Badminton association has failedHeadlines such as “Olympics badminton gold medalist Lee Yong-dae found positive in doping test” flashed everywhere on Tuesday. People were shocked to learn the badminton star, who won gold in mixed doubles at the 2008 Beijing Olympics and a bronze in the men’s doubles in the 2012 London Games, had used banned substances. But then came the corrections: “Lee Yong-dae and Kim Ki-jung, banned for one year for missing doping tests” and “Lee cannot compete in Asian Games because of administrative mistake by the Badminton Korea Association.”
The two athletes were sanctioned because they were absent during visits by anti-doping inspectors. The Badminton World Federation said in a statement that the two were required to provide information on their whereabouts to the federation so they could undergo out-of-competition testing. In 2013, both athletes accumulated three whereabouts failures in connection with the administrative process. During the March and November visits by anti-doping inspectors, Lee and Kim had been participating in local and international competitions. The local association failed to submit the whereabouts report online last September. Instead of the maximum two-year sanction, the players received one-year penalties lasting until Jan. 23, 2015, because of the Badminton Korea Association’s part in failing to keep the federation informed about the players’ whereabouts. The anti-doping panel is considering fining the Korean association as well. The two players can appeal the decision to the Court of Arbitration for Sport, but they are still at risk of missing the summer Asian Games in Incheon.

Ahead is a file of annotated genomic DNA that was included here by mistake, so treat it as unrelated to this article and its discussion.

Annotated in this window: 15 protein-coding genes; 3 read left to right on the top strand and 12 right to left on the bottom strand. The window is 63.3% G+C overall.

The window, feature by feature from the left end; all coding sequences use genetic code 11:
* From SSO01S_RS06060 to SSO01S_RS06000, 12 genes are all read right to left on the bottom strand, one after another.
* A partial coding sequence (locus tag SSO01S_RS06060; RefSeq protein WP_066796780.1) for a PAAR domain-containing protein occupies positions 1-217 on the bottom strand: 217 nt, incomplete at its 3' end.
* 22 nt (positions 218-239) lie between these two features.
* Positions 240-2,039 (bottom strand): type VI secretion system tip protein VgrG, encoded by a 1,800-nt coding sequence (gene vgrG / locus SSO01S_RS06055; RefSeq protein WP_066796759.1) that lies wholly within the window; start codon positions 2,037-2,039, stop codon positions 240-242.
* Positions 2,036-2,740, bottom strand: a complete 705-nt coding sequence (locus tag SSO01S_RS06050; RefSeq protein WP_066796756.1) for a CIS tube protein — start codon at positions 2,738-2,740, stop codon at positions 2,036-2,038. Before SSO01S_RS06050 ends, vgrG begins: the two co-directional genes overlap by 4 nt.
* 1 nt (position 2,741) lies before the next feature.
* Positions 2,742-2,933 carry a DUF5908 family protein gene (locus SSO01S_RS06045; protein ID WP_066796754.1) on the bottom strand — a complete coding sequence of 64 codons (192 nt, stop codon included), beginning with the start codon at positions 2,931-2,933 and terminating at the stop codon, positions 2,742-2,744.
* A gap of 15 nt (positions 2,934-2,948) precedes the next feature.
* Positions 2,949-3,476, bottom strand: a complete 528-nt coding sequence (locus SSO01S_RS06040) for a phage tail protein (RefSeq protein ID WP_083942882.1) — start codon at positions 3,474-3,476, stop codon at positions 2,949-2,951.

The association’s negligence has defamed the names of the players and the Korean sports community. It is inexcusable that it made the same error three times in a year. There must be a glaring hole in the association’s overall system for managing players. The association plans to appeal to the World Anti-Doping Agency, explaining the mistake was an administrative error and the players did not intentionally miss the tests. The government should help so that the players can compete in the coming year. Other sports need to use this moment to check the integrity of their management systems. But in the meantime, the badminton association executives should retire to take responsibility for this serious blunder.